Prof. Dr. Bernhard Brüne
Faculty of Medicine, Biochemistry I
School of Oncology (SoO)
Exploitation of Oncogenic Mechanisms (EOM)
Immune cells of the tumor microenvironment
Immune cells are present in all kinds of human tumors and represent an essential component of the tumor microenvironment. Their impact towards smoldering inflammation and oncogenesis has already been proposed in the 19th century by Rudolf Virchow. Immunity has the potential to induce tumor rejection but also shapes the clinically detectable tumor phenotype through constant interaction between immune cells and tumor cells. This dichotomy of being programmed from tumoricidal to tumor-promoting is true for nearly all tumor-infiltrating immune cell populations. Among immune cells infiltrating established tumors in humans and mice, mononuclear phagocytes and especially macrophages stick out both in their tumor-promoting ability as well as their number. The presence of tumor-associated macrophages (TAM) often is correlated to a poor survival prognosis and refers to virtually all hallmarks of cancer.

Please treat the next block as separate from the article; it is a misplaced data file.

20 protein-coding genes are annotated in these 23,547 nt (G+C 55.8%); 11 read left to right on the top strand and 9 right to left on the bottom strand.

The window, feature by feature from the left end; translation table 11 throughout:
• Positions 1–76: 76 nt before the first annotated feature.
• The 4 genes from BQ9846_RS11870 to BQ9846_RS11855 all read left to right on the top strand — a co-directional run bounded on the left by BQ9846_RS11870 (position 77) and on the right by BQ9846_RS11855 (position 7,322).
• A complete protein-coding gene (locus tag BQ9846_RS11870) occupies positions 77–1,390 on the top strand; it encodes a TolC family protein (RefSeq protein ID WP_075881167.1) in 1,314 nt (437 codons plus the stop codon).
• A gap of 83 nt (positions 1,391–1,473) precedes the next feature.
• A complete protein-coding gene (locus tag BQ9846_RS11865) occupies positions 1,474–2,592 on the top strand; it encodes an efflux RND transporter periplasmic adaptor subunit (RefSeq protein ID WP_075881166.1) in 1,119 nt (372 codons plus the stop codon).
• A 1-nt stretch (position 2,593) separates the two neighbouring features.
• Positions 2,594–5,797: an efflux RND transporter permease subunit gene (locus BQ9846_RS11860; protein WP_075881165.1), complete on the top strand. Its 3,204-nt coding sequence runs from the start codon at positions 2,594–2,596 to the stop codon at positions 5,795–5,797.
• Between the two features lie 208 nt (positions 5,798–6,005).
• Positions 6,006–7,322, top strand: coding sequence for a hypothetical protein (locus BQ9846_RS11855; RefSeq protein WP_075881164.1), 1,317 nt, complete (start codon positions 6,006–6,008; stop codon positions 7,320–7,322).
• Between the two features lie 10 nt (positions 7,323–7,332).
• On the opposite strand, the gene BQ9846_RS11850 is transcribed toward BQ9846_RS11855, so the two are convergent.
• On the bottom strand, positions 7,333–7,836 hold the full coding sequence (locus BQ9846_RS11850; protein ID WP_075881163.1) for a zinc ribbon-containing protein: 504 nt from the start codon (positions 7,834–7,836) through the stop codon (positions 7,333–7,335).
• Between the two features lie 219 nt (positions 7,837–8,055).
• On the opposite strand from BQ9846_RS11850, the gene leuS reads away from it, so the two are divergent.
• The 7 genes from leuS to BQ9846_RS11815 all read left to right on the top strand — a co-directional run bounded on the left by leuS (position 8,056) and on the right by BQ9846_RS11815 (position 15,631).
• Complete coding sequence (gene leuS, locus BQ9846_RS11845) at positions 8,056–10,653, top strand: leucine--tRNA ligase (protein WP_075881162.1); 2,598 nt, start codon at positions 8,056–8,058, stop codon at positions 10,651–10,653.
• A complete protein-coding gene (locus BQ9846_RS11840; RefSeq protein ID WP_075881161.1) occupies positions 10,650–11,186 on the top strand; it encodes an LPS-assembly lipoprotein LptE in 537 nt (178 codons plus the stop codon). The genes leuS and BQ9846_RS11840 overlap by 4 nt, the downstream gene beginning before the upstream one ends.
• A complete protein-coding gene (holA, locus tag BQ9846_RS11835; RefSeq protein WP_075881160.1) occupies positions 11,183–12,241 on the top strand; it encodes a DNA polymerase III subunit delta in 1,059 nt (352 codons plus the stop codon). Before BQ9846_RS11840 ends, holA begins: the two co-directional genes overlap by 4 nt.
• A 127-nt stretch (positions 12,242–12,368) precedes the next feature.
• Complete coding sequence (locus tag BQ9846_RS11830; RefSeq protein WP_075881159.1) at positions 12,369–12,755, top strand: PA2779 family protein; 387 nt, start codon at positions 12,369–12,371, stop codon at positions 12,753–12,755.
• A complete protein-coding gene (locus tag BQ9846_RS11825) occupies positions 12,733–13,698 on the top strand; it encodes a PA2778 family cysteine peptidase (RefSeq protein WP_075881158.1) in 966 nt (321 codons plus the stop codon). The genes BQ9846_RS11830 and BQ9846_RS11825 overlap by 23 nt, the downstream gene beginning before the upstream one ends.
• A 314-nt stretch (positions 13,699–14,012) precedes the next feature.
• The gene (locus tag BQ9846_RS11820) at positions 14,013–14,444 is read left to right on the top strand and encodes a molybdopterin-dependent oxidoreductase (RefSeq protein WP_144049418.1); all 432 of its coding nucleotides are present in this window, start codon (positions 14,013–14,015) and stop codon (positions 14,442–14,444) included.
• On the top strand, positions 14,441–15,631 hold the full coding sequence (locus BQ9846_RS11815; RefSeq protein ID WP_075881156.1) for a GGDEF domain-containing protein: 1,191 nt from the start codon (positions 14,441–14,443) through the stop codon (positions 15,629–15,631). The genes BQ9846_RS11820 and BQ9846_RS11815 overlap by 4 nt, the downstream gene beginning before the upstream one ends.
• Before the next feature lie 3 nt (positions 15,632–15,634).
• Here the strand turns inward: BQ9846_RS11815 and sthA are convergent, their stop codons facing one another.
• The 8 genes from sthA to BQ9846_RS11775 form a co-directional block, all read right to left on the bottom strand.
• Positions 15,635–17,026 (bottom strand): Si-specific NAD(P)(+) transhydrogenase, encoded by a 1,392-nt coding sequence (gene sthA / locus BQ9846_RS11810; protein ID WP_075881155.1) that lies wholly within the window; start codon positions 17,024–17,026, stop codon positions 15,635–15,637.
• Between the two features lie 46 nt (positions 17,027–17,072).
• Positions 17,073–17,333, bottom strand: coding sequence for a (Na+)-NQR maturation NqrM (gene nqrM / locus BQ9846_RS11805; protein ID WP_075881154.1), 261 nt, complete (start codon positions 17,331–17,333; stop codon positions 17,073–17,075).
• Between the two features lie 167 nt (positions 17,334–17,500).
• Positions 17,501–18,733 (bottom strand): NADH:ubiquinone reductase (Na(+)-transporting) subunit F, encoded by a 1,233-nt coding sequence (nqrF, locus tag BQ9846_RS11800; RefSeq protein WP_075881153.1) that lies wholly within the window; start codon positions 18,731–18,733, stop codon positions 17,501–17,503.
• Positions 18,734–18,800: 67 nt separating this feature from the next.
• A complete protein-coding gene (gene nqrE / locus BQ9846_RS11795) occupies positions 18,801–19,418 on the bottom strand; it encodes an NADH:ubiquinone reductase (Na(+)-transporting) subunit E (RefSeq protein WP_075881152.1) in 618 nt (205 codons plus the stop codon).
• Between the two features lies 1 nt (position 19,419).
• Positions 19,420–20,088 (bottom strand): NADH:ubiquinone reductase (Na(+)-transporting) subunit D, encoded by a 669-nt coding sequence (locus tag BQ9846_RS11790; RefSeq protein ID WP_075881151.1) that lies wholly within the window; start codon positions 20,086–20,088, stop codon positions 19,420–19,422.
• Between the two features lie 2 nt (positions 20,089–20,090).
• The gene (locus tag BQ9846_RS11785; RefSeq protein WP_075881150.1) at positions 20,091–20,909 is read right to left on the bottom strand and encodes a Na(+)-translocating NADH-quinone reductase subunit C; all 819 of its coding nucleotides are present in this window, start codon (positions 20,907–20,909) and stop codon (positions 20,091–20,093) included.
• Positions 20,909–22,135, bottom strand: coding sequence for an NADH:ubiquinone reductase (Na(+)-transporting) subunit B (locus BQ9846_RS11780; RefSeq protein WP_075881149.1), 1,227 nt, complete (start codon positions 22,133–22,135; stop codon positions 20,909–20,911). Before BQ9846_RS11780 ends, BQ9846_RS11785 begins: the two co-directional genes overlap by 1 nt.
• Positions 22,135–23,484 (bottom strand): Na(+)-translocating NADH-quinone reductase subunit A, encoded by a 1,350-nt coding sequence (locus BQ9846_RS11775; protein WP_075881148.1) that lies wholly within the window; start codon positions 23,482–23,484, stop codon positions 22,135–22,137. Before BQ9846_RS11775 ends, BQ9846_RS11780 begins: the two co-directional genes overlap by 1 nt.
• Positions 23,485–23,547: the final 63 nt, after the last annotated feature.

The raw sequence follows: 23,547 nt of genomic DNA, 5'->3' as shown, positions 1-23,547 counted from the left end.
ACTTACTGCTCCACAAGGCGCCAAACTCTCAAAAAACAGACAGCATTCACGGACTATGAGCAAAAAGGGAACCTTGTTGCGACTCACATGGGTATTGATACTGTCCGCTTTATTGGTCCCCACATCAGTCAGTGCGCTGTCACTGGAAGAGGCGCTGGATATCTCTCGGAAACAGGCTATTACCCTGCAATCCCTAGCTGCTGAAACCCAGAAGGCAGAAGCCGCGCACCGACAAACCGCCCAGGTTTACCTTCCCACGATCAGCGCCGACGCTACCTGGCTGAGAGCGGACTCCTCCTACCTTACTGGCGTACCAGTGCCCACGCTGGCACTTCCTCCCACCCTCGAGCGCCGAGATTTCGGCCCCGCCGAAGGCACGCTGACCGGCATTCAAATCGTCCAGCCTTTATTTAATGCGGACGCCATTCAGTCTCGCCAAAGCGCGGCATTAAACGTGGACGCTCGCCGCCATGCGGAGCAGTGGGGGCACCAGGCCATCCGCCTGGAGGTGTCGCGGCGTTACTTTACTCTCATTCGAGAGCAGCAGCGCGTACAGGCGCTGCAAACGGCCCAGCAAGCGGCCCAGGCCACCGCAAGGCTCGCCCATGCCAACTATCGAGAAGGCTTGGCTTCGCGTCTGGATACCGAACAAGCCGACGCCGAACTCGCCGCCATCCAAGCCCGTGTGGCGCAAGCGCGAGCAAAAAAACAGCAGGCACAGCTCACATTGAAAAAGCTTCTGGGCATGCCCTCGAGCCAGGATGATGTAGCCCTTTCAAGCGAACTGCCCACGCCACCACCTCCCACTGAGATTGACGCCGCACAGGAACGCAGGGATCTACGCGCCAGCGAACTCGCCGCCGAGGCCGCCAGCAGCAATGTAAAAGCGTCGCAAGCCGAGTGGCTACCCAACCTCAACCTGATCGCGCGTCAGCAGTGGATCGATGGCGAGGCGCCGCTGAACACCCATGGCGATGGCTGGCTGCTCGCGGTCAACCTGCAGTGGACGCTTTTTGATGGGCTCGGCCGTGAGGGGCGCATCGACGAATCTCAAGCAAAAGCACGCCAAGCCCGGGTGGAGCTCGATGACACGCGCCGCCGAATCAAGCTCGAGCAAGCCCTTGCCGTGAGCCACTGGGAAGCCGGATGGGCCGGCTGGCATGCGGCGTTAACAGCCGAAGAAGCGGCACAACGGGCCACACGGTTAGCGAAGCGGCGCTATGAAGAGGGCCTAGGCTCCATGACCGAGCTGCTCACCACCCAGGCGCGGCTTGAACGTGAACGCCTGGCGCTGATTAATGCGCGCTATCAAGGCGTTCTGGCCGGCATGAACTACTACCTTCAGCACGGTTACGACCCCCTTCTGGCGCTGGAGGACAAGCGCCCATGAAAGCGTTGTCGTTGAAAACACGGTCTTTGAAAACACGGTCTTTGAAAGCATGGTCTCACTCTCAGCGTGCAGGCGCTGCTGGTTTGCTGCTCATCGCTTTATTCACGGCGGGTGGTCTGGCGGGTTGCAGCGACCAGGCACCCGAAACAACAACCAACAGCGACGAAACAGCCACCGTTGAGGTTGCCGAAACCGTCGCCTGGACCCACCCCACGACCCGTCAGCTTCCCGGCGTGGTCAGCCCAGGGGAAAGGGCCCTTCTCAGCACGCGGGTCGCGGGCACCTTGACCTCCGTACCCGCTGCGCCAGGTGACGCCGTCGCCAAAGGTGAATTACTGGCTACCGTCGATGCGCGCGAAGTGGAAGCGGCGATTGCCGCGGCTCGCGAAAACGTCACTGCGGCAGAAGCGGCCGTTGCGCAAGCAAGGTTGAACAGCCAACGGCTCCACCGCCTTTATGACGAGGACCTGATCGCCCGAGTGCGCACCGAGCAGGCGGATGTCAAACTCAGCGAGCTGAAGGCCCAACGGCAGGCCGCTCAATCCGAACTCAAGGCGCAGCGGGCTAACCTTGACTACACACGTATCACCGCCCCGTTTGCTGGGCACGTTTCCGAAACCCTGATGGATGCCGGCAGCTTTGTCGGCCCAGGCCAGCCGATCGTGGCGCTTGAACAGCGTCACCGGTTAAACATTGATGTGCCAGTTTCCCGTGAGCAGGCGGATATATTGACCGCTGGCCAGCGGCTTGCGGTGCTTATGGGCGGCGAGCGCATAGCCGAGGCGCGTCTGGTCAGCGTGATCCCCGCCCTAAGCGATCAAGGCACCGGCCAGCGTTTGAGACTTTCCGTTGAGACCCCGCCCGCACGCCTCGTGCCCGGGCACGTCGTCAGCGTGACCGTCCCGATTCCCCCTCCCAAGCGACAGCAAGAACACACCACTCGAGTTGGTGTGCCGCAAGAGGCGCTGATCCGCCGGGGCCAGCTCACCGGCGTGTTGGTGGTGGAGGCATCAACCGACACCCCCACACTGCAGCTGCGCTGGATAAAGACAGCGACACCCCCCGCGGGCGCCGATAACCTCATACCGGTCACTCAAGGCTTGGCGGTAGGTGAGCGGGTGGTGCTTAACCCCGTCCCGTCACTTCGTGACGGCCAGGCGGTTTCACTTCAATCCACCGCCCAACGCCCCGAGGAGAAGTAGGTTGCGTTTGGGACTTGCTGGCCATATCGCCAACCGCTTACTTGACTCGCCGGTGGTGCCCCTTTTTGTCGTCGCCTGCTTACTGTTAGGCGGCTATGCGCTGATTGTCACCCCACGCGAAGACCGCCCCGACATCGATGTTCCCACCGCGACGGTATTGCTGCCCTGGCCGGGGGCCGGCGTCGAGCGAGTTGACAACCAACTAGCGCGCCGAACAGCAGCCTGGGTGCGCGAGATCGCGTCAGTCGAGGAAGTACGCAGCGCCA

Signals of the tumor microenvironment that direct tumor-supportive immune cell activation are largely unidentified. Tumor development, similarly to basically all evolutionary processes, is accompanied by death of a large proportion of the whole population. Therefore, dying tumor cells are considered as a major tumor-enriched environmental niche. The interaction of immune cells e.g. macrophages or dendritic cells with dying/apoptotic tumor cells may be a mechanism to activate phagocytes towards tumor promotion, similar to the role of this interaction during wound healing. Within this process, we identified lipid mediators such as sphingolipids, prostaglandins, and lipoxygenase-derived mediators as well as distinct protein factors such as the cytokines IL-27 and IL-38, or lipocalin-2, as key molecules polarizing TAM, with a secondary impact on shaping lymphocyte activation.
Our group aims at understanding the full impact of bioactive lipids as well as proteins released from dying cells in immune cell activation by/in tumors in vitro and in vivo. Using conditional knockout technology in autochthonous cancer models we functionally examine the signal cross-talk in the tumor microenvironment. Mechanistic studies make also use of 3D-organoid/spheroid cultures to experimentally modulate signaling circuits and to explore points of intervention. Multi-parameter flow cytometry and multi-spectral imaging helps to understand data from preclinical mouse models and translating fundamental principles to patient-derived tumor samples to better define how dying tumor cells signal with their immediate environment and beyond.
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